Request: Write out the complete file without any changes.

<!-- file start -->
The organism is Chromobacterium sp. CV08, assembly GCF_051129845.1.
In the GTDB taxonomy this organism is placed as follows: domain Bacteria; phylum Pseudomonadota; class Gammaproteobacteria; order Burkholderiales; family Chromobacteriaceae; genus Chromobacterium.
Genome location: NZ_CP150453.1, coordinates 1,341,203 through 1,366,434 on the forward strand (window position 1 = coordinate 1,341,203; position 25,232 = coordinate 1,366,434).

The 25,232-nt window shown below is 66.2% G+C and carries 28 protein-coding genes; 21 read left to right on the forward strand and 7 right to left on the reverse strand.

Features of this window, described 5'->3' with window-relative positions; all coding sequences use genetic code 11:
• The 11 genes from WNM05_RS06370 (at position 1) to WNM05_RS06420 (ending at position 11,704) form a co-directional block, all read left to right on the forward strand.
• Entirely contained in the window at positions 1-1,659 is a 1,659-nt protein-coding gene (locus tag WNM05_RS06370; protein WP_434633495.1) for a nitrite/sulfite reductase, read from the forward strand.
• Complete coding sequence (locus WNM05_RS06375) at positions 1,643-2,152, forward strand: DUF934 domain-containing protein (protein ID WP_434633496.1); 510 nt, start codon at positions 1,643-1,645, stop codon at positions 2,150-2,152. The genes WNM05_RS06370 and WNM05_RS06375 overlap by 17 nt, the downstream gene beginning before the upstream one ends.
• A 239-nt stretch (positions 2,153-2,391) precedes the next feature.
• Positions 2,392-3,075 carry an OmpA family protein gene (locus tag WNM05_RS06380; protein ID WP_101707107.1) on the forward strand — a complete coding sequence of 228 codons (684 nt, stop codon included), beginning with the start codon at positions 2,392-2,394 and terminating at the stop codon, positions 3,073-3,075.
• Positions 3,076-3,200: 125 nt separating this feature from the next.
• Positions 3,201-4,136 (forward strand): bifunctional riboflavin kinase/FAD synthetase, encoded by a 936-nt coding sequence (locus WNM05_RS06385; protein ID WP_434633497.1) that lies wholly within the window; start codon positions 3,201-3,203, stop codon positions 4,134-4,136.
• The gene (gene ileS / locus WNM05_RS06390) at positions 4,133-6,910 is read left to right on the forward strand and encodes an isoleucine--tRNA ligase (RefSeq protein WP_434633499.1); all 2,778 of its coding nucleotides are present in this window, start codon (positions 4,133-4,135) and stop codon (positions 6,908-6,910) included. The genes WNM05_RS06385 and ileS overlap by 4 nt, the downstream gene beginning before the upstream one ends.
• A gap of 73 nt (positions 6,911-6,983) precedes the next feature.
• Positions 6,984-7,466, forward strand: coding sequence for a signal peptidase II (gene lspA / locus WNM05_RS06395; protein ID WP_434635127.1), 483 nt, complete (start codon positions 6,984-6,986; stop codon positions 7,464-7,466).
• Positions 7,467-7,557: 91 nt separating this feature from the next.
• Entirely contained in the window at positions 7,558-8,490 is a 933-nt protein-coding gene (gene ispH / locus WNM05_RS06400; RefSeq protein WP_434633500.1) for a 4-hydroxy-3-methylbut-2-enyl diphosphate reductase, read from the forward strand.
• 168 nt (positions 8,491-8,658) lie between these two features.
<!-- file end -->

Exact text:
The organism is Chromobacterium sp. CV08, assembly GCF_051129845.1.
In the GTDB taxonomy this organism is placed as follows: domain Bacteria; phylum Pseudomonadota; class Gammaproteobacteria; order Burkholderiales; family Chromobacteriaceae; genus Chromobacterium.
Genome location: NZ_CP150453.1, coordinates 1,341,203 through 1,366,434 on the forward strand (window position 1 = coordinate 1,341,203; position 25,232 = coordinate 1,366,434).

The 25,232-nt window shown below is 66.2% G+C and carries 28 protein-coding genes; 21 read left to right on the forward strand and 7 right to left on the reverse strand.

Features of this window, described 5'->3' with window-relative positions; all coding sequences use genetic code 11:
• The 11 genes from WNM05_RS06370 (at position 1) to WNM05_RS06420 (ending at position 11,704) form a co-directional block, all read left to right on the forward strand.
• Entirely contained in the window at positions 1-1,659 is a 1,659-nt protein-coding gene (locus tag WNM05_RS06370; protein WP_434633495.1) for a nitrite/sulfite reductase, read from the forward strand.
• Complete coding sequence (locus WNM05_RS06375) at positions 1,643-2,152, forward strand: DUF934 domain-containing protein (protein ID WP_434633496.1); 510 nt, start codon at positions 1,643-1,645, stop codon at positions 2,150-2,152. The genes WNM05_RS06370 and WNM05_RS06375 overlap by 17 nt, the downstream gene beginning before the upstream one ends.
• A 239-nt stretch (positions 2,153-2,391) precedes the next feature.
• Positions 2,392-3,075 carry an OmpA family protein gene (locus tag WNM05_RS06380; protein ID WP_101707107.1) on the forward strand — a complete coding sequence of 228 codons (684 nt, stop codon included), beginning with the start codon at positions 2,392-2,394 and terminating at the stop codon, positions 3,073-3,075.
• Positions 3,076-3,200: 125 nt separating this feature from the next.
• Positions 3,201-4,136 (forward strand): bifunctional riboflavin kinase/FAD synthetase, encoded by a 936-nt coding sequence (locus WNM05_RS06385; protein ID WP_434633497.1) that lies wholly within the window; start codon positions 3,201-3,203, stop codon positions 4,134-4,136.
• The gene (gene ileS / locus WNM05_RS06390) at positions 4,133-6,910 is read left to right on the forward strand and encodes an isoleucine--tRNA ligase (RefSeq protein WP_434633499.1); all 2,778 of its coding nucleotides are present in this window, start codon (positions 4,133-4,135) and stop codon (positions 6,908-6,910) included. The genes WNM05_RS06385 and ileS overlap by 4 nt, the downstream gene beginning before the upstream one ends.
• A gap of 73 nt (positions 6,911-6,983) precedes the next feature.
• Positions 6,984-7,466, forward strand: coding sequence for a signal peptidase II (gene lspA / locus WNM05_RS06395; protein ID WP_434635127.1), 483 nt, complete (start codon positions 6,984-6,986; stop codon positions 7,464-7,466).
• Positions 7,467-7,557: 91 nt separating this feature from the next.
• Entirely contained in the window at positions 7,558-8,490 is a 933-nt protein-coding gene (gene ispH / locus WNM05_RS06400; RefSeq protein WP_434633500.1) for a 4-hydroxy-3-methylbut-2-enyl diphosphate reductase, read from the forward strand.
• 168 nt (positions 8,491-8,658) lie between these two features.